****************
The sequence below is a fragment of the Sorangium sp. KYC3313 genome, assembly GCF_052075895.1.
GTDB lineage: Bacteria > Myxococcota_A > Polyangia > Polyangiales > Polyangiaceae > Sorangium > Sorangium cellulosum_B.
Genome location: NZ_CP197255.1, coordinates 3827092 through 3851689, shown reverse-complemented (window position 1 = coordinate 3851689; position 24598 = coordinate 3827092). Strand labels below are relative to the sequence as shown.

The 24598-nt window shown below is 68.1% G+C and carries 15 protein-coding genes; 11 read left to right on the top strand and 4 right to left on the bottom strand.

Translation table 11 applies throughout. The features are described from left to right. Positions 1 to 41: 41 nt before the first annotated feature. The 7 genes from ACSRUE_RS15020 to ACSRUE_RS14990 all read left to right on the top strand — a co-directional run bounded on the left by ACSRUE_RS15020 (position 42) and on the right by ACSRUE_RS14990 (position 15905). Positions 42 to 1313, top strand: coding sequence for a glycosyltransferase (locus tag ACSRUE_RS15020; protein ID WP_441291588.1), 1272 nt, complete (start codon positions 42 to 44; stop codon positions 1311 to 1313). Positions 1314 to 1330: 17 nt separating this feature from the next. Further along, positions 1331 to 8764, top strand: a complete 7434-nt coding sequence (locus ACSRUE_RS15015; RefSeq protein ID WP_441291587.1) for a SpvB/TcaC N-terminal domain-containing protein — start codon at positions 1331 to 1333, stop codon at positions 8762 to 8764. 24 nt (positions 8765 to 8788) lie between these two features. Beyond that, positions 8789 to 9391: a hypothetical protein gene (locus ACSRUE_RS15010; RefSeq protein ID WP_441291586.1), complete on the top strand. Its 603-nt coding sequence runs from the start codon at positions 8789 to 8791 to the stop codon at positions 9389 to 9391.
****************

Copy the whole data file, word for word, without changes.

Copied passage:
The sequence below is a fragment of the Sorangium sp. KYC3313 genome, assembly GCF_052075895.1.
GTDB lineage: Bacteria > Myxococcota_A > Polyangia > Polyangiales > Polyangiaceae > Sorangium > Sorangium cellulosum_B.
Genome location: NZ_CP197255.1, coordinates 3827092 through 3851689, shown reverse-complemented (window position 1 = coordinate 3851689; position 24598 = coordinate 3827092). Strand labels below are relative to the sequence as shown.

The 24598-nt window shown below is 68.1% G+C and carries 15 protein-coding genes; 11 read left to right on the top strand and 4 right to left on the bottom strand.

Translation table 11 applies throughout. The features are described from left to right. Positions 1 to 41: 41 nt before the first annotated feature. The 7 genes from ACSRUE_RS15020 to ACSRUE_RS14990 all read left to right on the top strand — a co-directional run bounded on the left by ACSRUE_RS15020 (position 42) and on the right by ACSRUE_RS14990 (position 15905). Positions 42 to 1313, top strand: coding sequence for a glycosyltransferase (locus tag ACSRUE_RS15020; protein ID WP_441291588.1), 1272 nt, complete (start codon positions 42 to 44; stop codon positions 1311 to 1313). Positions 1314 to 1330: 17 nt separating this feature from the next. Further along, positions 1331 to 8764, top strand: a complete 7434-nt coding sequence (locus ACSRUE_RS15015; RefSeq protein ID WP_441291587.1) for a SpvB/TcaC N-terminal domain-containing protein — start codon at positions 1331 to 1333, stop codon at positions 8762 to 8764. 24 nt (positions 8765 to 8788) lie between these two features. Beyond that, positions 8789 to 9391: a hypothetical protein gene (locus ACSRUE_RS15010; RefSeq protein ID WP_441291586.1), complete on the top strand. Its 603-nt coding sequence runs from the start codon at positions 8789 to 8791 to the stop codon at positions 9389 to 9391.